These findings are not exclusive to our younger generation. Sport Australia, formally known as the Australian Sports Commission, has released a new video titled “Move it Aus”. Alarmingly, it says that although Australians have historically been an active “bunch” we have shifted from being “a nation of participants to a nation of spectators”.
Let’s not be too hard on ourselves just yet. ATC has many wonderful, supportive parents in our community who commit to providing their sons with the opportunity to be involved in sport on the weekends. For some of our parents this extends almost year-round as our young men enjoy all the physical, social, psychological and cognitive benefits that sport offers. At the end of a long working week it is a sacrifice that many of us are happy to make. But have we shifted from being a “nation of participants to a nation of spectators?” What about the health of our parents? Physical activity and sport are NOT just for the young. As our children’s number one role model, what efforts are we making to ensure that students see that physical activity is for life.
At Ambrose Treacy College, the HPE learning area of the curriculum lays foundation knowledge and real opportunities for children to learn how to lead active and healthy lifestyles – now and in the future. It teaches students how to enhance and positively influence their own and others’ health, safety and wellbeing. Sitting almost seamlessly alongside the personal and community health strand is the movement strand. Movement is a powerful medium for learning and, through it, students can develop and practise a range of personal, social and cognitive skills to strengthen their sense of self and build and manage satisfying relationships.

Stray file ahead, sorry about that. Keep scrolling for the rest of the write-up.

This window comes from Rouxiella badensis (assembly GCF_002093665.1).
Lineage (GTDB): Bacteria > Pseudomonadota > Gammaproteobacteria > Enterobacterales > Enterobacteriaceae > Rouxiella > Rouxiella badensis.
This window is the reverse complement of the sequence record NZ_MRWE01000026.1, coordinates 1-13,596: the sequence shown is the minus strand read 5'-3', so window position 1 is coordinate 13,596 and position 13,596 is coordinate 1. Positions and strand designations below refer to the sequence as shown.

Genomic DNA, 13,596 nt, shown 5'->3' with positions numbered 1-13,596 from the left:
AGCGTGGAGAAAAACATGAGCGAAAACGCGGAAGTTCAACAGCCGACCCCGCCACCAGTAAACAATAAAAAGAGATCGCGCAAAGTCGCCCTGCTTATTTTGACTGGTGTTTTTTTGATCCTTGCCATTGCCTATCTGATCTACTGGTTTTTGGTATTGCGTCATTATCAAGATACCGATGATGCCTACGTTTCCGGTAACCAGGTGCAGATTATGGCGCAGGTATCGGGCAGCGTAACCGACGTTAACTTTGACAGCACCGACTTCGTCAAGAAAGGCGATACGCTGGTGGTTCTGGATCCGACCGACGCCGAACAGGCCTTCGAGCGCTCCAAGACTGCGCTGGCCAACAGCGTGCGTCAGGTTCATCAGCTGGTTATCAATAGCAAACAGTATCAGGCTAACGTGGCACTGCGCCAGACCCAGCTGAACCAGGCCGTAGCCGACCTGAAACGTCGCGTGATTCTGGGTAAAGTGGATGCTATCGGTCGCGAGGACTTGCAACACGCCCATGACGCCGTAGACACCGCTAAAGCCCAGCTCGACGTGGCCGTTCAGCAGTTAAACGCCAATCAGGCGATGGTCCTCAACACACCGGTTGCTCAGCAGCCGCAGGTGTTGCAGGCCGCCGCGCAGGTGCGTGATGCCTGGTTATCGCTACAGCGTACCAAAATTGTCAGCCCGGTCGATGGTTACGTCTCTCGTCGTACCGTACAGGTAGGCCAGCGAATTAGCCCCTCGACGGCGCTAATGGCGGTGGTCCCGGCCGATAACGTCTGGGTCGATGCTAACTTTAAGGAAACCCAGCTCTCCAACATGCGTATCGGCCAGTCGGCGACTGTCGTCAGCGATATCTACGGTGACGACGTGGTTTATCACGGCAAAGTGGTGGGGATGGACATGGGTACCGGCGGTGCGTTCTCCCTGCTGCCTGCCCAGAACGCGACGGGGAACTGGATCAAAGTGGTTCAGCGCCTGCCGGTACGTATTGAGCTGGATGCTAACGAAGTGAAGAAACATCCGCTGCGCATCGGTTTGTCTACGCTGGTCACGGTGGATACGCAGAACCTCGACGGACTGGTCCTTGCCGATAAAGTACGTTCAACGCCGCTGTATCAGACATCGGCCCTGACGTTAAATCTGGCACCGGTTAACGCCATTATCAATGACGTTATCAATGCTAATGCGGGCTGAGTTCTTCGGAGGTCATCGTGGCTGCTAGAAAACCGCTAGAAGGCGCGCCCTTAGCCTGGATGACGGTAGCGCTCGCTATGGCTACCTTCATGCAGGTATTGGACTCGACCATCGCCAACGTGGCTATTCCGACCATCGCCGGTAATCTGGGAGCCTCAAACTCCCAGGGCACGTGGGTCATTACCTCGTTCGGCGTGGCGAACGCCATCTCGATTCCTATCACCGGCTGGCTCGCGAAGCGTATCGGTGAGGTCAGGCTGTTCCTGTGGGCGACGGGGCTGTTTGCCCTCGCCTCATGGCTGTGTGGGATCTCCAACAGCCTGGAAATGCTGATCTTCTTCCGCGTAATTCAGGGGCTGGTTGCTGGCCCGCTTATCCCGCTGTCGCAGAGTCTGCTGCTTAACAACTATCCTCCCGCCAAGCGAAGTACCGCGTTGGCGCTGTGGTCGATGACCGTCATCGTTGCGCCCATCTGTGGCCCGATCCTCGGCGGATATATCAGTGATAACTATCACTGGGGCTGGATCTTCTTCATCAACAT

An area of study in the Year 8 HPE curriculum this term investigates data on adult physical activity levels and attempt to rationalise why people may not be reaching the National Guidelines of 60 minutes per day for children and adolescents and 30 minutes a day for adults. They identify barriers to physical activity stemming from biomedical, behavioural, environmental and lifestyle factors, and propose strategies to increase participation through utilising what we term “enablers”. Many students conclude that they are the main “barrier”, but also identify that they could become an “enabler” too by looking to spend family leisure time being more active with their parents…hmm…we hope to see that happen!
Let’s walk the talk and ensure that as the adults in our young men’s lives, we are modelling active lifestyles. It is common place that parents and teachers lecture students about the importance of getting off their devices and outside. But how much activity do they see the significant adults in their lives doing? Along with all the easily identifiable barriers there are several less obvious enablers, we just need to look for them.
Head of Health & Physical Education